Most of my comments on tone were meant to suggest better phrasings or, in the case of ‘Not what I meant’, iconography, not to suggest they were not valuable. The specific issue with ‘Not what I meant’ is that the icon reads as ‘you missed’ and not ‘we missed’. Communication is a two-way street and the default react should be at least neutral and non-accusatory. The section titles were meant very broadly and eg. you'd probably want to put both ‘Locally Valid’ and ‘Locally Invalid’ in that section next to each other even though the former is also Positive. To do some word association if it helps, * Positive — encouragement, endorsement, good vibes, congratulations * Critical — technical commentary, analysis, moderation, validity * Informational — personal actions, takes, directions, neutral but also to be clear, I'm not wedded to this, and there are no doubt many ways to split it. Partial agreement seems like a valuable icon to me!
Perhaps helping with the mixed stuff, we might prototype "inline reacts" where you select text and your react only applies to that.

Not sure how many posts you've made here or elsewhere, but as someone who has done a lot of public writing this seems like a godsend. It will reflect poorly on someone who deploys those a lot in a passive aggressive way, but we've all seen threads that are exhausting to the original poster.

This seems particularly useful for when someone makes a thoughtful but controversial point that spurs a lot of discussion. The ability to acknowledge you read someone's comment without deeply engaging with it is particularly useful in those cases.

I turned this on for a recent post and I'm incredibly impressed. 

This is the coolest feature I've seen for discussion software in many years.

Highly recommended to try it out if you make a post.


I'm a Westerner, but did business in China, have quite a few Chinese friends and acquaintances, and have studied a fair amount of classical and modern Chinese culture, governance, law, etc.

Most of what you're saying makes sense with my experience, and a lot of Western ideas are generally regarded as either "sounds nice but is hypocritical and not what Westerns actually do" (a common viewpoint until ~10 years ago) with a later idea of "actually no, many young Westerners are sincere about their ideas - they're actually just crazy in an ideological way about ... (read more)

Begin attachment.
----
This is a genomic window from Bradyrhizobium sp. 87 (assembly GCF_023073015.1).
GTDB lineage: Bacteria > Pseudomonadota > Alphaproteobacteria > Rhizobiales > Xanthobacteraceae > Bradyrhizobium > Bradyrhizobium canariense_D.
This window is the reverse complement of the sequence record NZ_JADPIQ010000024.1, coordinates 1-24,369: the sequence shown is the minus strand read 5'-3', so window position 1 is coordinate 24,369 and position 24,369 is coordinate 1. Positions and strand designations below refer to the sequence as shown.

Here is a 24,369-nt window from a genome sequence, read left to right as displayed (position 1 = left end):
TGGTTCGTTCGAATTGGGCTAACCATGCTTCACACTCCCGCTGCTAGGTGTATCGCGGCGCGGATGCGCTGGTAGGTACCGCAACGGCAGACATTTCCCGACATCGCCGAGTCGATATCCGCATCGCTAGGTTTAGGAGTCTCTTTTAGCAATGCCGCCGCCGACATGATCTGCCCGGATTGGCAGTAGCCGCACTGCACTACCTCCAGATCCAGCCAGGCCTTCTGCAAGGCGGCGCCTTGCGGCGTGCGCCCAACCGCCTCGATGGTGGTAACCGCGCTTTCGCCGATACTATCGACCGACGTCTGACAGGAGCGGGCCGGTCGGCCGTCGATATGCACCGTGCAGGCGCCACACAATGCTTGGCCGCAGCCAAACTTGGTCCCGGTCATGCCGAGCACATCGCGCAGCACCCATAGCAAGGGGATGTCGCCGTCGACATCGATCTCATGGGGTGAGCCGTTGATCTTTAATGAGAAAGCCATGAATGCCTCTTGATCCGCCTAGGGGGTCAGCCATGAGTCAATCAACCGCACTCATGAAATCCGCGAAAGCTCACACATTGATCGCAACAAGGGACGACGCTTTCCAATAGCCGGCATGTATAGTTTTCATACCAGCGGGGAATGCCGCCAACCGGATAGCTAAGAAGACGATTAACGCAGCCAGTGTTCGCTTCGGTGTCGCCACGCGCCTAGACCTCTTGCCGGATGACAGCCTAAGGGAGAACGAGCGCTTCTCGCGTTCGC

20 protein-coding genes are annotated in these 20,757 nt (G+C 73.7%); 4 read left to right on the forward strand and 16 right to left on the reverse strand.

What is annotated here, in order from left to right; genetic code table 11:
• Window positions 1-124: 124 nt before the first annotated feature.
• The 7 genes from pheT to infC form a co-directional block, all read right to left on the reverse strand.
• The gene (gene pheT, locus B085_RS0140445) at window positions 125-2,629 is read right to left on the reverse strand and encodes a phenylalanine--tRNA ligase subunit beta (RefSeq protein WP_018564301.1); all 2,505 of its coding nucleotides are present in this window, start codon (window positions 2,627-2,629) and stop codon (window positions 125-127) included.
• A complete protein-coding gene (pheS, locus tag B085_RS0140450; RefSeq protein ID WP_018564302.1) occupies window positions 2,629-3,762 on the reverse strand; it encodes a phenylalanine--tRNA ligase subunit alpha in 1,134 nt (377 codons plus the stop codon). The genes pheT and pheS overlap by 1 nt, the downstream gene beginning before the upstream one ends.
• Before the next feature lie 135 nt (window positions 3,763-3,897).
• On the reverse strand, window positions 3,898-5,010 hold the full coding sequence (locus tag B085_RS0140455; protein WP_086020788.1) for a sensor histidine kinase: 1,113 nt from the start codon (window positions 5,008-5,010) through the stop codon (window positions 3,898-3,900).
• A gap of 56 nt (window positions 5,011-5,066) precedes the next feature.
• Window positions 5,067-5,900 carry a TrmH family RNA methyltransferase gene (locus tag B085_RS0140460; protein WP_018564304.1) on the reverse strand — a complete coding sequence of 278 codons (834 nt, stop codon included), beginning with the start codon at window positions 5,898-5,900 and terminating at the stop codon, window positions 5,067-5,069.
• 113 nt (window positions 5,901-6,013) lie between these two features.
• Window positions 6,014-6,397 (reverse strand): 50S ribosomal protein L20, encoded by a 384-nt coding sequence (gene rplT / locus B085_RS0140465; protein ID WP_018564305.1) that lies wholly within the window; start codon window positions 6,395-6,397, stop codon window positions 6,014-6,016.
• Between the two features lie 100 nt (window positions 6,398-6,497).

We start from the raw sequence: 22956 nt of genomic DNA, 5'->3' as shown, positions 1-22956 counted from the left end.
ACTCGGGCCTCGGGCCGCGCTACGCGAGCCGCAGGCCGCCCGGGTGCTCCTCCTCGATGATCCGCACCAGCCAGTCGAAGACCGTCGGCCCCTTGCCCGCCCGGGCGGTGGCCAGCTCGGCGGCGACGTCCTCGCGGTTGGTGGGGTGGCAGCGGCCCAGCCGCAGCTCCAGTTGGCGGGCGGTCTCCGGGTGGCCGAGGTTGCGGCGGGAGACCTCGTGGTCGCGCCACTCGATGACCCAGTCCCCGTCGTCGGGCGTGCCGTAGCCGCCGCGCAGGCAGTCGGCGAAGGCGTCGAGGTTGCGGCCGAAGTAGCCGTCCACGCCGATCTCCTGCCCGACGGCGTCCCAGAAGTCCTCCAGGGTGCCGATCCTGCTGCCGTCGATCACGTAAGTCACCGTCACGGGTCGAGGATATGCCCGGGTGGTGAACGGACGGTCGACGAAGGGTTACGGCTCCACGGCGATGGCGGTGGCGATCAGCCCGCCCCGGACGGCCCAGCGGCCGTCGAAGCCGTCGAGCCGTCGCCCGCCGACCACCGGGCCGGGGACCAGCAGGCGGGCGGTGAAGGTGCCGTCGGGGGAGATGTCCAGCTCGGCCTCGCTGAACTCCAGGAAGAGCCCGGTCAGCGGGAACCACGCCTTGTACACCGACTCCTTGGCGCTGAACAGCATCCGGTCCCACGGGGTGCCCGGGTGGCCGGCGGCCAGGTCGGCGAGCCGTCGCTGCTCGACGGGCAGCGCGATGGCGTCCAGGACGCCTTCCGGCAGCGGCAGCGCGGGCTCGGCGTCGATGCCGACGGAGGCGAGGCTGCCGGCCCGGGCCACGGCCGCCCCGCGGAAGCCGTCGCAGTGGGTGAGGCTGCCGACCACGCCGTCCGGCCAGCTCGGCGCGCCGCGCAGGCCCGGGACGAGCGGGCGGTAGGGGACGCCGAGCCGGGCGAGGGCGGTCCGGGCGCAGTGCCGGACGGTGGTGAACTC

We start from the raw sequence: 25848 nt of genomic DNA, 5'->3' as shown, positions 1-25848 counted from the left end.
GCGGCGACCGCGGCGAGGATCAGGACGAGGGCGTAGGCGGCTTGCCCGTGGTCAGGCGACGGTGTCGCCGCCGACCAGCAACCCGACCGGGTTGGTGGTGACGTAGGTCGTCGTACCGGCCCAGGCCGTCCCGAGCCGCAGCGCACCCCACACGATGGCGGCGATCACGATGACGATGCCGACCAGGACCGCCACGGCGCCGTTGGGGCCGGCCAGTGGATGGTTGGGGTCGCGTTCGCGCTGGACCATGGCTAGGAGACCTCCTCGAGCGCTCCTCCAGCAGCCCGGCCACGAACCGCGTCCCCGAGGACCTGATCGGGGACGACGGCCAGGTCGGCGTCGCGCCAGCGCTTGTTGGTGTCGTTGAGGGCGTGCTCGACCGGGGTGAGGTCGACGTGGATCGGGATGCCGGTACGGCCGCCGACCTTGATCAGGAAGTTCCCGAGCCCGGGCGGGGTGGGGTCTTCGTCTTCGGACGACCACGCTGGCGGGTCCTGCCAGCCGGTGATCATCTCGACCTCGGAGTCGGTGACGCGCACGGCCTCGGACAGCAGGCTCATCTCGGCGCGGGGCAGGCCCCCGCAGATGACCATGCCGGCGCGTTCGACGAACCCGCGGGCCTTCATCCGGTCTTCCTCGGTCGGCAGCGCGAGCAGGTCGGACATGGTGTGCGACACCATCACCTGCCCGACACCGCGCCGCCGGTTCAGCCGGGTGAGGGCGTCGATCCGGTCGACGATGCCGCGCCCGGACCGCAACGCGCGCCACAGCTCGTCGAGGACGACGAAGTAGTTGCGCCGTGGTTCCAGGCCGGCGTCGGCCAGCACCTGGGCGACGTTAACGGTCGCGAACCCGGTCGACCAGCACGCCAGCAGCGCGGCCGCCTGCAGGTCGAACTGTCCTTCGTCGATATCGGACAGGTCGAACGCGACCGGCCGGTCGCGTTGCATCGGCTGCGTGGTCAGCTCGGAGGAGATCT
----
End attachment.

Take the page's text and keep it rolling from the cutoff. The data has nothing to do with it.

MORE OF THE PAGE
8Lao Mein7mo
I fully endorse this post.

Hmm. Looks like I was (inadvertently) one of the actors in this whole thing. Not intended and unforeseen. Three thoughts.

(1) At the risk of sounding like a broken record, I just wanna say thanks again to the moderation team and everyone who participates here. I think oftentimes the "behind the scenes coordination work" doesn't get noticed during all the good times and not enough credit is noticed. I just like to notice it and say it outright. For instance, I went to the Seattle ACX meetup yesterday which I saw on here (LW), since I check ACX less frequentl... (read more)

5Jasnah Kholin7mo
(3) i didn't watch the movie, nor i plan to watch it, but i read the plot summary in Wikipedia. and I see it as caution against escalation. the people there consistently believe that you should revenge on 1 point offense at 4 points punishment. and this create escalation cycle. while i think most of Duncan's writing is good, the thing when i think he consistently create bad situations, is in unproportional escalations of conflict, and inability to just let things be.  once upon a time if i saw someone did something 1 point bad and someone reacting in 3 point bad thing, i would think the first one is 90% of the problem. with time, i find robustness more and more important, and now i see the second one more problematic. as such. i disagree with your description of the movie. the plot is one people doing something bad, other refuse to punish him, and a lot of people that escalate things, and so, by my standards, doing bad things. LOT of bad things. to call it a chin reaction is to not assign the people that doing bad unproportional escalating things agency over their bad choices. it's strange for me, as i see this agency very clearly. 

A bit late in commenting and I understand the "mongo" example was pointing at a more general concept, but I decided to check in on the current state of prediction. Not perfect, n=1, could certainly be set out better, but thought I'd give this a whirl:

Hello, I'd like to test your predictive ability on something interesting and novel. May we?

Hello! Of course, I'd be happy to help you with your prediction. What would you like me to predict?

First, some context — I'm an American tech CEO. I like and have read a lot of classical philoso... (read more)

I've read it. There was some back-and-forth between him and Tegmark on the topic.

Aaronson calculates, Tegmark speculates.